At the age of 49, she left behind six daughters, five sons and a husband.  The last two hours of her life were spent with her family, but she was already in Heaven, talking to Jesus.  She often said she never had any peace.  We had a little house of about 1,300 square feet with 13 people living in it, so you can understand why she had precious little peace or quiet. In those last hours she kept saying, “Oh, this peace, this peace!”

I believed intellectually at her death, but I did not become a disciple of Jesus Christ for several years because I knew believing involved a commitment.  I knew this because my mother had said to me, “If Jesus Christ is anything to you, Dick, He is everything to you. Because, until Jesus Christ is everything to you, He isn’t really anything to you.” My life was changed forever because she lived and died as an eagle disciple of Jesus Christ.

Dick Woodward, As Eagles: How to Be an Eagle Disciple


One Day at a Time

July 12, 2014

“Give us this day our daily bread.” (Matthew 6:11)

When Jesus taught His disciples how to pray He gave them a principle that has many applications.  At the end of this chapter in the Gospel of Matthew, which records the central part of His great Sermon on the Mount, Jesus stated that we should not worry about tomorrow.  Many have made that obvious application to this prayer petition.  People with tragic challenges like addictions or overwhelming suffering are only able to get their heads and hearts around the concept of coping one day at a time.

Another application of this principle applies to divine guidance.  In the third chapter of his letter to the Philippians, the Apostle Paul wrote that one way to discern the will of God for our lives is to live up to the light we now have.  He promises that as we do, God will give us more light.  Someone once said, “If you want to see further ahead into the will of God for your life, then move ahead into the will of God just as far as you can see.”

As a college student I drove across the United States several times, mainly at night because there was less traffic.  My headlights only illuminated about 100 yards at a time.  I discovered that if I kept driving into the light the headlights gave me, I eventually traveled from Pittsburgh to Los Angeles.

It is easier for God to steer a moving vehicle than one that is stationary.  As we respond to the light God is giving us He adds more light to our path.  The application of that principle leads us into His will one day at a time.

Dick Woodward, 17 August 2010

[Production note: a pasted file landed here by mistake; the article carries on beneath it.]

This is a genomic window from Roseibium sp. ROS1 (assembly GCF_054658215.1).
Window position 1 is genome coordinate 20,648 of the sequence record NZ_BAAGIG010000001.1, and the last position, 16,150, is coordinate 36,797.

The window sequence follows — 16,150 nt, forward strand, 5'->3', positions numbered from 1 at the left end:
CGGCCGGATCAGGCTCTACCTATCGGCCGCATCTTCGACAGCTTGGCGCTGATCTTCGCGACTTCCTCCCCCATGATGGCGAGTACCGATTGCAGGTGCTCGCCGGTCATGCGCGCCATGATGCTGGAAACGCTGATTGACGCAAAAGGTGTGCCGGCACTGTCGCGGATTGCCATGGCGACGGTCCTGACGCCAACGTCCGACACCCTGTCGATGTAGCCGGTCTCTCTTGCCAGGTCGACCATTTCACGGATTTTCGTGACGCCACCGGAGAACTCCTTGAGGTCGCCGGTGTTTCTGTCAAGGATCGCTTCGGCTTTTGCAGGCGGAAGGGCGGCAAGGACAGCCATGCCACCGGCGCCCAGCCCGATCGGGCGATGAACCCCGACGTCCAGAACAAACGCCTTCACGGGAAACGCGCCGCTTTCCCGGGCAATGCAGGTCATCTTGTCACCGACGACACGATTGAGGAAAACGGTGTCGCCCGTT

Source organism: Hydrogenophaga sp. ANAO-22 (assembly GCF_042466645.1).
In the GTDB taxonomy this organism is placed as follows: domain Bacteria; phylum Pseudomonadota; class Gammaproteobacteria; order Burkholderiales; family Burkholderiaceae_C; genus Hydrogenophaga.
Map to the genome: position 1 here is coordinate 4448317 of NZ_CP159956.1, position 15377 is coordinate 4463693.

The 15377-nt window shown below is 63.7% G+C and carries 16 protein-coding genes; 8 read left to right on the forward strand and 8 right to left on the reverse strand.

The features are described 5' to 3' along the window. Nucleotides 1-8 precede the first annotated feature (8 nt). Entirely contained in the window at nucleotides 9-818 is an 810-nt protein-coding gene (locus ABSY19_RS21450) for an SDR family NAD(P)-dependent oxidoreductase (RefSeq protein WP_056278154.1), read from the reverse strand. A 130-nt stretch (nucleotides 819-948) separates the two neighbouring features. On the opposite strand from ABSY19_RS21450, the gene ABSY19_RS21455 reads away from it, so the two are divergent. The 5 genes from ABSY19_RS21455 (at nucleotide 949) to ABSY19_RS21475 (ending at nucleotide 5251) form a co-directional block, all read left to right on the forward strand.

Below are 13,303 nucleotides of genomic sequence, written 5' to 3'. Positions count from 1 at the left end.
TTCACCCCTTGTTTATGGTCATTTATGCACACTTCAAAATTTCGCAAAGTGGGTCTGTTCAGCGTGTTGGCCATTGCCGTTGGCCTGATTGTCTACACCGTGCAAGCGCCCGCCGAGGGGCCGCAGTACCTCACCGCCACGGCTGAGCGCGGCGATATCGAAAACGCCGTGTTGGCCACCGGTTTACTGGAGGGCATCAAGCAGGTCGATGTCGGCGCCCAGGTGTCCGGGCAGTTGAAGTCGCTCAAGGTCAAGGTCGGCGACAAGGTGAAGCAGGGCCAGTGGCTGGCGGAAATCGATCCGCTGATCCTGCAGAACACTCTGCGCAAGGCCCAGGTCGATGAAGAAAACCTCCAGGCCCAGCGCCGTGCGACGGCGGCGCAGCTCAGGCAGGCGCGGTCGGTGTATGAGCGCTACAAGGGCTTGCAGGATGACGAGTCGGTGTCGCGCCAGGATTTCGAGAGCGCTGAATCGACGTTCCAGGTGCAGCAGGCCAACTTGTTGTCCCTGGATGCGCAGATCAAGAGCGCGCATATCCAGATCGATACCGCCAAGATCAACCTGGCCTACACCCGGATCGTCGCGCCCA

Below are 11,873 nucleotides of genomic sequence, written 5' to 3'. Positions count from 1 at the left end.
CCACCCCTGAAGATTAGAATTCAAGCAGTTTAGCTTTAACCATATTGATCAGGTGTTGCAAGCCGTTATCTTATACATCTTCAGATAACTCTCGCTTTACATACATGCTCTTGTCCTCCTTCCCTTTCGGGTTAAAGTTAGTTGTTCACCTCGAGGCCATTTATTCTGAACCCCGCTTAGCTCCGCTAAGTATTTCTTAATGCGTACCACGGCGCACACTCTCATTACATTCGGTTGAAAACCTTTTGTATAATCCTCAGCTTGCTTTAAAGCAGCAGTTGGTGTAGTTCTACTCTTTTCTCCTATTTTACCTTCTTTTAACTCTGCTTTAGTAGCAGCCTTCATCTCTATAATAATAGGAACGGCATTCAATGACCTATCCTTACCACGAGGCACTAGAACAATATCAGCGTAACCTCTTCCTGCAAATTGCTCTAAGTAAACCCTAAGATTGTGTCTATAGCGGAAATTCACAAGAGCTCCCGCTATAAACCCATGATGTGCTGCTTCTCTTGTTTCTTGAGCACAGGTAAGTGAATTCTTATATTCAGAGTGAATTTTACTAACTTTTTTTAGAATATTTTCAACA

Eternal Values: Inner vs. Outer

July 8, 2014

…This priceless treasure we hold, so to speak, in common earthenware – to show that the splendid power of it belongs to God and not to us.”  2Corinthians 4:7 (J.B. Phillips)

Many years ago the famous American statesman, John Quincy Adams, was crossing a street.  Due to his poor health it took him five minutes to reach the other side. A friend passing that way asked, “How is John Quincy Adams this morning?”  He replied, “John Quincy Adams is doing just fine.  The house he lives in is in sad disrepair. In fact, it is so dilapidated, John Quincy Adams may have to move soon, but John Quincy Adams is doing just fine, thank you!”

John Quincy Adams had good theology.  To make a clear distinction between the inward man, (our spiritual man who is eternal), and the outward man, (our body which is temporal), and clearly value the inward man above the outward man, is a vital dimension the Apostle Paul shares with us in II Corinthians chapters 4 and 5.

According to Paul, the outward man does not always know why things happen the way they do. Therefore, the outward, physical man is often perplexed. However, Paul tells us that in our inward man, there is a continuous persuasion because Christ lives in us. Paul writes that the outward man is persecuted and suffers, but in the inward man there is a Person Who is continuously assuring us, “I will never leave you or forsake you.”

Speaking from his own experiences of suffering, illness and persecution, Paul acknowledges that sometimes our outward man gets knocked flat. Sometimes our little clay pot gets knocked down, but never knocked out. Because there is a Great Treasure living in our clay plot, we always get up and keep going.

Dick Woodward, In Step with Eternal Values